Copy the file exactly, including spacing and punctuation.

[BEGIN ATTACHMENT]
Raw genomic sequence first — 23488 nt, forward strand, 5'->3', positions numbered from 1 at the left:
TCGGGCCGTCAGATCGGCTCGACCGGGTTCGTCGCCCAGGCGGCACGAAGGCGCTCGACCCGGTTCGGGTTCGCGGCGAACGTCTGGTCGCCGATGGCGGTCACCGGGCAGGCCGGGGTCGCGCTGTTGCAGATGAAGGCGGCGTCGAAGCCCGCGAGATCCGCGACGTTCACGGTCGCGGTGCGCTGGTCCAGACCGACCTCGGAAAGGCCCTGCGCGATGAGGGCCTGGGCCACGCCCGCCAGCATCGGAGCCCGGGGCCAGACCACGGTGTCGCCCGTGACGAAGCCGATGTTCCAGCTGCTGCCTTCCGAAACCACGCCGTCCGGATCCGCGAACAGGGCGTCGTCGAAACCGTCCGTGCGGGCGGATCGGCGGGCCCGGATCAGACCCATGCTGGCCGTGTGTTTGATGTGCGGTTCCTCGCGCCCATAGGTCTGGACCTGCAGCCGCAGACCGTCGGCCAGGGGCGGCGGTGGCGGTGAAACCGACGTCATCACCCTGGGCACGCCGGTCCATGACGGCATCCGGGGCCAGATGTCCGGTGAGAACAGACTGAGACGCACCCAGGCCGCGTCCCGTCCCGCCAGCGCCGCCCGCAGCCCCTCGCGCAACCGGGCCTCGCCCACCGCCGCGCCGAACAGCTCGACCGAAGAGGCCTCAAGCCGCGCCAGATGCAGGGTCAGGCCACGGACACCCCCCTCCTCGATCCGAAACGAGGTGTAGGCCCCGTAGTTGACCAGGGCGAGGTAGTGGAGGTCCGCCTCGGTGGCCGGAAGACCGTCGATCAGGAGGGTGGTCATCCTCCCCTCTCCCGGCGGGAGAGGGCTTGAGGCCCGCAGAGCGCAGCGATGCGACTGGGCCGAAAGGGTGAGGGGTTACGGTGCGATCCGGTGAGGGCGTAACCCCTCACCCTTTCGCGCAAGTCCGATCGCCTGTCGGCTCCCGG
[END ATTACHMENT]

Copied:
Raw genomic sequence first — 23488 nt, forward strand, 5'->3', positions numbered from 1 at the left:
TCGGGCCGTCAGATCGGCTCGACCGGGTTCGTCGCCCAGGCGGCACGAAGGCGCTCGACCCGGTTCGGGTTCGCGGCGAACGTCTGGTCGCCGATGGCGGTCACCGGGCAGGCCGGGGTCGCGCTGTTGCAGATGAAGGCGGCGTCGAAGCCCGCGAGATCCGCGACGTTCACGGTCGCGGTGCGCTGGTCCAGACCGACCTCGGAAAGGCCCTGCGCGATGAGGGCCTGGGCCACGCCCGCCAGCATCGGAGCCCGGGGCCAGACCACGGTGTCGCCCGTGACGAAGCCGATGTTCCAGCTGCTGCCTTCCGAAACCACGCCGTCCGGATCCGCGAACAGGGCGTCGTCGAAACCGTCCGTGCGGGCGGATCGGCGGGCCCGGATCAGACCCATGCTGGCCGTGTGTTTGATGTGCGGTTCCTCGCGCCCATAGGTCTGGACCTGCAGCCGCAGACCGTCGGCCAGGGGCGGCGGTGGCGGTGAAACCGACGTCATCACCCTGGGCACGCCGGTCCATGACGGCATCCGGGGCCAGATGTCCGGTGAGAACAGACTGAGACGCACCCAGGCCGCGTCCCGTCCCGCCAGCGCCGCCCGCAGCCCCTCGCGCAACCGGGCCTCGCCCACCGCCGCGCCGAACAGCTCGACCGAAGAGGCCTCAAGCCGCGCCAGATGCAGGGTCAGGCCACGGACACCCCCCTCCTCGATCCGAAACGAGGTGTAGGCCCCGTAGTTGACCAGGGCGAGGTAGTGGAGGTCCGCCTCGGTGGCCGGAAGACCGTCGATCAGGAGGGTGGTCATCCTCCCCTCTCCCGGCGGGAGAGGGCTTGAGGCCCGCAGAGCGCAGCGATGCGACTGGGCCGAAAGGGTGAGGGGTTACGGTGCGATCCGGTGAGGGCGTAACCCCTCACCCTTTCGCGCAAGTCCGATCGCCTGTCGGCTCCCGG